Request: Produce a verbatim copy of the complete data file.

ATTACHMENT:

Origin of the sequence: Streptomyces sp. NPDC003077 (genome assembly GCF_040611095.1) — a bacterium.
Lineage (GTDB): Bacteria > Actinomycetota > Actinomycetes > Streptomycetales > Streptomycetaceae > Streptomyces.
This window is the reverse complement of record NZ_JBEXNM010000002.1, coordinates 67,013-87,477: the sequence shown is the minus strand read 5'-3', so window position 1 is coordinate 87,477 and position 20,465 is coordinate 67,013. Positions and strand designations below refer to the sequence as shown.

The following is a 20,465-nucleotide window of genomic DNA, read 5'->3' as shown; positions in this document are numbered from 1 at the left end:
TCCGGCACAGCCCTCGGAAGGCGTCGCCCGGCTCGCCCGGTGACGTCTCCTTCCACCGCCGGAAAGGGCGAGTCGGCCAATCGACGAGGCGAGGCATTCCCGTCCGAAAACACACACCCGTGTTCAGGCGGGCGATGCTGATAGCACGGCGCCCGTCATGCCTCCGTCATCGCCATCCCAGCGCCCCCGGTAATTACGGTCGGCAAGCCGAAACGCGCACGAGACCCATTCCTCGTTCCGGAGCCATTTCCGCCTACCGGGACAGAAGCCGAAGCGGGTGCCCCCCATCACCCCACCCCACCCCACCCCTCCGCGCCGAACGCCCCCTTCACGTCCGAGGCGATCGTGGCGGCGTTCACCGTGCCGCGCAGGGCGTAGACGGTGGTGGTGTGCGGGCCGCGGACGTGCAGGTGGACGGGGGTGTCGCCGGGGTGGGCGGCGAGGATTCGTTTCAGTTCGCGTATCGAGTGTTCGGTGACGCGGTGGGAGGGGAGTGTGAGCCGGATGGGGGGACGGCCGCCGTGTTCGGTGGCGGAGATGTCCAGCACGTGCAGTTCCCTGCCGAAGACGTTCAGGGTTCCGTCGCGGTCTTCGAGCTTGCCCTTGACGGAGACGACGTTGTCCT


Origin of the sequence: Streptomyces sp. NPDC003077 (genome assembly GCF_040611095.1) — a bacterium.
Lineage (GTDB): Bacteria > Actinomycetota > Actinomycetes > Streptomycetales > Streptomycetaceae > Streptomyces.
This window is the reverse complement of record NZ_JBEXNM010000002.1, coordinates 67,013-87,477: the sequence shown is the minus strand read 5'-3', so window position 1 is coordinate 87,477 and position 20,465 is coordinate 67,013. Positions and strand designations below refer to the sequence as shown.

The following is a 20,465-nucleotide window of genomic DNA, read 5'->3' as shown; positions in this document are numbered from 1 at the left end:
TCCGGCACAGCCCTCGGAAGGCGTCGCCCGGCTCGCCCGGTGACGTCTCCTTCCACCGCCGGAAAGGGCGAGTCGGCCAATCGACGAGGCGAGGCATTCCCGTCCGAAAACACACACCCGTGTTCAGGCGGGCGATGCTGATAGCACGGCGCCCGTCATGCCTCCGTCATCGCCATCCCAGCGCCCCCGGTAATTACGGTCGGCAAGCCGAAACGCGCACGAGACCCATTCCTCGTTCCGGAGCCATTTCCGCCTACCGGGACAGAAGCCGAAGCGGGTGCCCCCCATCACCCCACCCCACCCCACCCCTCCGCGCCGAACGCCCCCTTCACGTCCGAGGCGATCGTGGCGGCGTTCACCGTGCCGCGCAGGGCGTAGACGGTGGTGGTGTGCGGGCCGCGGACGTGCAGGTGGACGGGGGTGTCGCCGGGGTGGGCGGCGAGGATTCGTTTCAGTTCGCGTATCGAGTGTTCGGTGACGCGGTGGGAGGGGAGTGTGAGCCGGATGGGGGGACGGCCGCCGTGTTCGGTGGCGGAGATGTCCAGCACGTGCAGTTCCCTGCCGAAGACGTTCAGGGTTCCGTCGCGGTCTTCGAGCTTGCCCTTGACGGAGACGACGTTGTCCT